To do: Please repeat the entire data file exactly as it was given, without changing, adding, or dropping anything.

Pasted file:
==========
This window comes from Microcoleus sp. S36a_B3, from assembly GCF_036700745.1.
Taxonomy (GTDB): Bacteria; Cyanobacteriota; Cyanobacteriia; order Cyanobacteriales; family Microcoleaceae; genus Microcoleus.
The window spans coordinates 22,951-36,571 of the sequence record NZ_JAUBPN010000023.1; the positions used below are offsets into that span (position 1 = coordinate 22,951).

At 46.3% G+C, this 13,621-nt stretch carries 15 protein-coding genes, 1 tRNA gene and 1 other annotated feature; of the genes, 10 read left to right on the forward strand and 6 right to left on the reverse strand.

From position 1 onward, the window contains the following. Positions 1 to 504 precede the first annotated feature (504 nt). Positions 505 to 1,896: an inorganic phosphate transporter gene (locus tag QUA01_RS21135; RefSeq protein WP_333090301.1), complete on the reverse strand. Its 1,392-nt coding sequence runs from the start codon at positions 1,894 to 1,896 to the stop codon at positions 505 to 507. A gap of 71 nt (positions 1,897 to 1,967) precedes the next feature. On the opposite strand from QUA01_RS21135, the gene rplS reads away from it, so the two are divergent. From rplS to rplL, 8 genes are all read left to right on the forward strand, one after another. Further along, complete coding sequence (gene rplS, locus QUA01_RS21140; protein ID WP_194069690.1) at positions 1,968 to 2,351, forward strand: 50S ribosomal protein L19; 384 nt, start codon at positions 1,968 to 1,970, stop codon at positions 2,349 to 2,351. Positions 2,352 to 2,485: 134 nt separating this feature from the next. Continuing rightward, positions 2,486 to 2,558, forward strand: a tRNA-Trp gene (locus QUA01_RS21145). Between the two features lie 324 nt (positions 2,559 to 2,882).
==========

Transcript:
This window comes from Microcoleus sp. S36a_B3, from assembly GCF_036700745.1.
Taxonomy (GTDB): Bacteria; Cyanobacteriota; Cyanobacteriia; order Cyanobacteriales; family Microcoleaceae; genus Microcoleus.
The window spans coordinates 22,951-36,571 of the sequence record NZ_JAUBPN010000023.1; the positions used below are offsets into that span (position 1 = coordinate 22,951).

At 46.3% G+C, this 13,621-nt stretch carries 15 protein-coding genes, 1 tRNA gene and 1 other annotated feature; of the genes, 10 read left to right on the forward strand and 6 right to left on the reverse strand.

From position 1 onward, the window contains the following. Positions 1 to 504 precede the first annotated feature (504 nt). Positions 505 to 1,896: an inorganic phosphate transporter gene (locus tag QUA01_RS21135; RefSeq protein WP_333090301.1), complete on the reverse strand. Its 1,392-nt coding sequence runs from the start codon at positions 1,894 to 1,896 to the stop codon at positions 505 to 507. A gap of 71 nt (positions 1,897 to 1,967) precedes the next feature. On the opposite strand from QUA01_RS21135, the gene rplS reads away from it, so the two are divergent. From rplS to rplL, 8 genes are all read left to right on the forward strand, one after another. Further along, complete coding sequence (gene rplS, locus QUA01_RS21140; protein ID WP_194069690.1) at positions 1,968 to 2,351, forward strand: 50S ribosomal protein L19; 384 nt, start codon at positions 1,968 to 1,970, stop codon at positions 2,349 to 2,351. Positions 2,352 to 2,485: 134 nt separating this feature from the next. Continuing rightward, positions 2,486 to 2,558, forward strand: a tRNA-Trp gene (locus QUA01_RS21145). Between the two features lie 324 nt (positions 2,559 to 2,882).